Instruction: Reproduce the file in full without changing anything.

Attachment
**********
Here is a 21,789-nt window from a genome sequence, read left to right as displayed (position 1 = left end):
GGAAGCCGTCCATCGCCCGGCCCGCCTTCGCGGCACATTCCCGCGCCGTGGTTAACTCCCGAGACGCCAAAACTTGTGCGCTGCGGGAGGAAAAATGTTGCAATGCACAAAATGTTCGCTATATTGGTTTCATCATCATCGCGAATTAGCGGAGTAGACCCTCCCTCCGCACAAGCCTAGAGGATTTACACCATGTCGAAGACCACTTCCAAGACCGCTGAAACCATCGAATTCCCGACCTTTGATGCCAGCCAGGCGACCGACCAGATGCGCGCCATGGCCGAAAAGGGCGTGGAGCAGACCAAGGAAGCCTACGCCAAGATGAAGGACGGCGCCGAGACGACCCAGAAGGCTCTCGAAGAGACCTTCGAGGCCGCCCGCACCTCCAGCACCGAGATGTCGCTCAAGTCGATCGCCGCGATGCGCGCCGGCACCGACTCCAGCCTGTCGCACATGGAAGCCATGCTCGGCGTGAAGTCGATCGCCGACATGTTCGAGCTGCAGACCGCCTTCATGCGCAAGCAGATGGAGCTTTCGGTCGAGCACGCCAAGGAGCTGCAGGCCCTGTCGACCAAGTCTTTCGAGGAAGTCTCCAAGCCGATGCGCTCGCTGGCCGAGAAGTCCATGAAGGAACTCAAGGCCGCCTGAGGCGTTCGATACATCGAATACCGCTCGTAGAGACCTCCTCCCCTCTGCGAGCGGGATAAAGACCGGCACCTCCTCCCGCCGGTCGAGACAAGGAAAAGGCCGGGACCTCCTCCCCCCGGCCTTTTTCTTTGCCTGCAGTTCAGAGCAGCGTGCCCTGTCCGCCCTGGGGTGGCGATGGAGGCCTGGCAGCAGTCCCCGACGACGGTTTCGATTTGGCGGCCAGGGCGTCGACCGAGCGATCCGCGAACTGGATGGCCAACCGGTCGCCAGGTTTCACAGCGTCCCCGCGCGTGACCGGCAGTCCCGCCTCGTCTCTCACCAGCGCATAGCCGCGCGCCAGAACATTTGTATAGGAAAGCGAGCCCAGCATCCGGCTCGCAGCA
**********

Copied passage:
Here is a 21,789-nt window from a genome sequence, read left to right as displayed (position 1 = left end):
GGAAGCCGTCCATCGCCCGGCCCGCCTTCGCGGCACATTCCCGCGCCGTGGTTAACTCCCGAGACGCCAAAACTTGTGCGCTGCGGGAGGAAAAATGTTGCAATGCACAAAATGTTCGCTATATTGGTTTCATCATCATCGCGAATTAGCGGAGTAGACCCTCCCTCCGCACAAGCCTAGAGGATTTACACCATGTCGAAGACCACTTCCAAGACCGCTGAAACCATCGAATTCCCGACCTTTGATGCCAGCCAGGCGACCGACCAGATGCGCGCCATGGCCGAAAAGGGCGTGGAGCAGACCAAGGAAGCCTACGCCAAGATGAAGGACGGCGCCGAGACGACCCAGAAGGCTCTCGAAGAGACCTTCGAGGCCGCCCGCACCTCCAGCACCGAGATGTCGCTCAAGTCGATCGCCGCGATGCGCGCCGGCACCGACTCCAGCCTGTCGCACATGGAAGCCATGCTCGGCGTGAAGTCGATCGCCGACATGTTCGAGCTGCAGACCGCCTTCATGCGCAAGCAGATGGAGCTTTCGGTCGAGCACGCCAAGGAGCTGCAGGCCCTGTCGACCAAGTCTTTCGAGGAAGTCTCCAAGCCGATGCGCTCGCTGGCCGAGAAGTCCATGAAGGAACTCAAGGCCGCCTGAGGCGTTCGATACATCGAATACCGCTCGTAGAGACCTCCTCCCCTCTGCGAGCGGGATAAAGACCGGCACCTCCTCCCGCCGGTCGAGACAAGGAAAAGGCCGGGACCTCCTCCCCCCGGCCTTTTTCTTTGCCTGCAGTTCAGAGCAGCGTGCCCTGTCCGCCCTGGGGTGGCGATGGAGGCCTGGCAGCAGTCCCCGACGACGGTTTCGATTTGGCGGCCAGGGCGTCGACCGAGCGATCCGCGAACTGGATGGCCAACCGGTCGCCAGGTTTCACAGCGTCCCCGCGCGTGACCGGCAGTCCCGCCTCGTCTCTCACCAGCGCATAGCCGCGCGCCAGAACATTTGTATAGGAAAGCGAGCCCAGCATCCGGCTCGCAGCA